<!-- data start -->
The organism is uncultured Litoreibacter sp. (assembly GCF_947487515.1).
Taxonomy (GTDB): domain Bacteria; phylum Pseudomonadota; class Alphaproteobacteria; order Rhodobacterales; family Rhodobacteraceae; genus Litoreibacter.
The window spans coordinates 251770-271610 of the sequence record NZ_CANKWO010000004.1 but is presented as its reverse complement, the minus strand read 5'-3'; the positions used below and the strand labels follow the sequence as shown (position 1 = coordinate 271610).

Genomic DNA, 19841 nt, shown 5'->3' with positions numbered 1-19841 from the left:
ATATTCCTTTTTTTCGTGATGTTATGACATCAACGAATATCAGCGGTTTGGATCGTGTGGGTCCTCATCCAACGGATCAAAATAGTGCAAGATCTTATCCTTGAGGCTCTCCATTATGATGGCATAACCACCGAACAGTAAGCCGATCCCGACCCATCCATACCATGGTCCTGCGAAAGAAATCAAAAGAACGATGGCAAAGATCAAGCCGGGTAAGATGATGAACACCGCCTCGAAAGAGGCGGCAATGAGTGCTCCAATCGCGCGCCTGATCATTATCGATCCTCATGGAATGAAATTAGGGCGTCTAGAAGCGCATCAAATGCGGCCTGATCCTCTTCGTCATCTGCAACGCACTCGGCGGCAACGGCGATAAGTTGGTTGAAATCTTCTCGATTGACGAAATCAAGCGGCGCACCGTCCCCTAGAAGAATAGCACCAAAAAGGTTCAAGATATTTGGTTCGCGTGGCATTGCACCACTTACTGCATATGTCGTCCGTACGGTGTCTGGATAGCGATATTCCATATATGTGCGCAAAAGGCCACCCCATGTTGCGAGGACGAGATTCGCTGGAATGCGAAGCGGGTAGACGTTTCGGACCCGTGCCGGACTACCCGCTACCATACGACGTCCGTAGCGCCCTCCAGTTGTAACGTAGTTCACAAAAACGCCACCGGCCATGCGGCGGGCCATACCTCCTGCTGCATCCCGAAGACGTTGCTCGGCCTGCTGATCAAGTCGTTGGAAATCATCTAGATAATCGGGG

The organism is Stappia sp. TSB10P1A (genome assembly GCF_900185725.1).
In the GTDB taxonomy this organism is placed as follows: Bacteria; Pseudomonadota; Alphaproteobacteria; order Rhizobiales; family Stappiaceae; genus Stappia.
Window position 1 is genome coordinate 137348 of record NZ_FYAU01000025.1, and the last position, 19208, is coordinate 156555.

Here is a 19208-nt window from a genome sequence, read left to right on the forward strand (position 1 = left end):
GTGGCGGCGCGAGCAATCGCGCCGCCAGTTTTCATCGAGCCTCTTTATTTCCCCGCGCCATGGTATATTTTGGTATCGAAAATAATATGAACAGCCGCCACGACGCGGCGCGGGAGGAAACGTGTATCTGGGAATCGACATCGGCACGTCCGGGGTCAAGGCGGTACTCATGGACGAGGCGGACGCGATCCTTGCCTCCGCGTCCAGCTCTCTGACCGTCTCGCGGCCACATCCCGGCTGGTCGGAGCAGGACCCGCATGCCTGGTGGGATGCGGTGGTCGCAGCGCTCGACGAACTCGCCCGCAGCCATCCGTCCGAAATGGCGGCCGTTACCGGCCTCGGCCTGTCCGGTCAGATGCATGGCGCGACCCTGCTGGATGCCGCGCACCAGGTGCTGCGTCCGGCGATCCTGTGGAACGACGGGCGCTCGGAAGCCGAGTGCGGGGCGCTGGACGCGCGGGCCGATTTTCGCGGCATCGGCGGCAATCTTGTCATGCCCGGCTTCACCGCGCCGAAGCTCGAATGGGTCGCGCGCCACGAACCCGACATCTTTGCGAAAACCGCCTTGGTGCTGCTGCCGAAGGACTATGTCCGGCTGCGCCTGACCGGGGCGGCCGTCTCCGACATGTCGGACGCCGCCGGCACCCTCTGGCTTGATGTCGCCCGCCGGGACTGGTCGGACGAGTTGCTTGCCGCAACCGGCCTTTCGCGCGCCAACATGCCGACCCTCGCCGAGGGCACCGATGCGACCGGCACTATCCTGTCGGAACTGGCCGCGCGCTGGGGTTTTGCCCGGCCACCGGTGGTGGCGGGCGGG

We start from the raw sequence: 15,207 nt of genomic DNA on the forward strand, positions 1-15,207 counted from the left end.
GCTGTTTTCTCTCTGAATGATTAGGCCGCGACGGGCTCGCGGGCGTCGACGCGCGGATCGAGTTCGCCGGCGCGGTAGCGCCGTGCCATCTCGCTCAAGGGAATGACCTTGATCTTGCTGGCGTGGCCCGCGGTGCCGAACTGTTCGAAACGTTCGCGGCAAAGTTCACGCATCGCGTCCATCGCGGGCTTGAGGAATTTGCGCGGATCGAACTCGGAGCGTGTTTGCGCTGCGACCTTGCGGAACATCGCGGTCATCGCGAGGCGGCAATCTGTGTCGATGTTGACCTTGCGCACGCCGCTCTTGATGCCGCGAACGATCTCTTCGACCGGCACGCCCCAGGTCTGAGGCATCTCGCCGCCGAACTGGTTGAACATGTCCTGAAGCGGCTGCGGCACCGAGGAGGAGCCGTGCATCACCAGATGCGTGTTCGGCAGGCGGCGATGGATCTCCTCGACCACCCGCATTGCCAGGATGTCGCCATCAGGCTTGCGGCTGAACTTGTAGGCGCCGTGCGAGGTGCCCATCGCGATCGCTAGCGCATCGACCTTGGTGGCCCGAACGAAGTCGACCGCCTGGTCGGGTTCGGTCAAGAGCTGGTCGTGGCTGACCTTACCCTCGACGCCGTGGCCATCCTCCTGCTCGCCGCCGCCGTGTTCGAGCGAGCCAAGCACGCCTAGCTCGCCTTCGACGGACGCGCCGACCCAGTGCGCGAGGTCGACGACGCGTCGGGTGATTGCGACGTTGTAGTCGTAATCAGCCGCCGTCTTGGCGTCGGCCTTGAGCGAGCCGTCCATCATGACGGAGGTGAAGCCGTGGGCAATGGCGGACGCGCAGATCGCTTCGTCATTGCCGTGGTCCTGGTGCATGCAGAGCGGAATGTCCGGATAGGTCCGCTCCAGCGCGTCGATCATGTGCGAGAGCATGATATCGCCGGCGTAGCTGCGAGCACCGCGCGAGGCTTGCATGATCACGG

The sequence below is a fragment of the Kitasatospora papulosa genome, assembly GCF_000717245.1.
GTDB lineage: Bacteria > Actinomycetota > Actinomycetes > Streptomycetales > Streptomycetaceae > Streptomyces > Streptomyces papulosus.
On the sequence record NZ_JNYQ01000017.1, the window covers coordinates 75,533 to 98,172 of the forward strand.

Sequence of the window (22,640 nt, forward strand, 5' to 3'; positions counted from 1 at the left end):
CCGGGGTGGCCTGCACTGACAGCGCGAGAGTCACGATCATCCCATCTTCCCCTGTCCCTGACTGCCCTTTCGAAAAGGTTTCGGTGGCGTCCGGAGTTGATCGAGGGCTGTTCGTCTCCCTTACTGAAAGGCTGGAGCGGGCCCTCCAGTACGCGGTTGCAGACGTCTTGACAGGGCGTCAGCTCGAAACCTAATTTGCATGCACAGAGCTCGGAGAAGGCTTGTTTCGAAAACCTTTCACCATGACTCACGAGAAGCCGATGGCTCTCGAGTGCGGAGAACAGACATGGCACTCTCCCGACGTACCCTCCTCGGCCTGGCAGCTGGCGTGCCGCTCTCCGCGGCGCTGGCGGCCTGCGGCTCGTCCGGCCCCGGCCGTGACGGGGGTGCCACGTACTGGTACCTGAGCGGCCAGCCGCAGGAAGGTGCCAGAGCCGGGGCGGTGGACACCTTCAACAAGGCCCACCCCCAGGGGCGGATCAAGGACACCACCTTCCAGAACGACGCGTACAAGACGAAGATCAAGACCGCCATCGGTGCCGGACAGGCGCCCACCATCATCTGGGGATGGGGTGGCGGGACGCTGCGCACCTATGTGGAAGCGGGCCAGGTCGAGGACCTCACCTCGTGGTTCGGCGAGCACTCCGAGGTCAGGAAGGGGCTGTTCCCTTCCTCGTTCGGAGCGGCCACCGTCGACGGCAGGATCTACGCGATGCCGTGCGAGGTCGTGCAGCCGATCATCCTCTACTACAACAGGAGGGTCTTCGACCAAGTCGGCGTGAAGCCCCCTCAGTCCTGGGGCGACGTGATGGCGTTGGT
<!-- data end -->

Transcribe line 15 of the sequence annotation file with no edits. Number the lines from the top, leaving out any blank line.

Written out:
On the sequence record NZ_JNYQ01000017.1, the window covers coordinates 75,533 to 98,172 of the forward strand.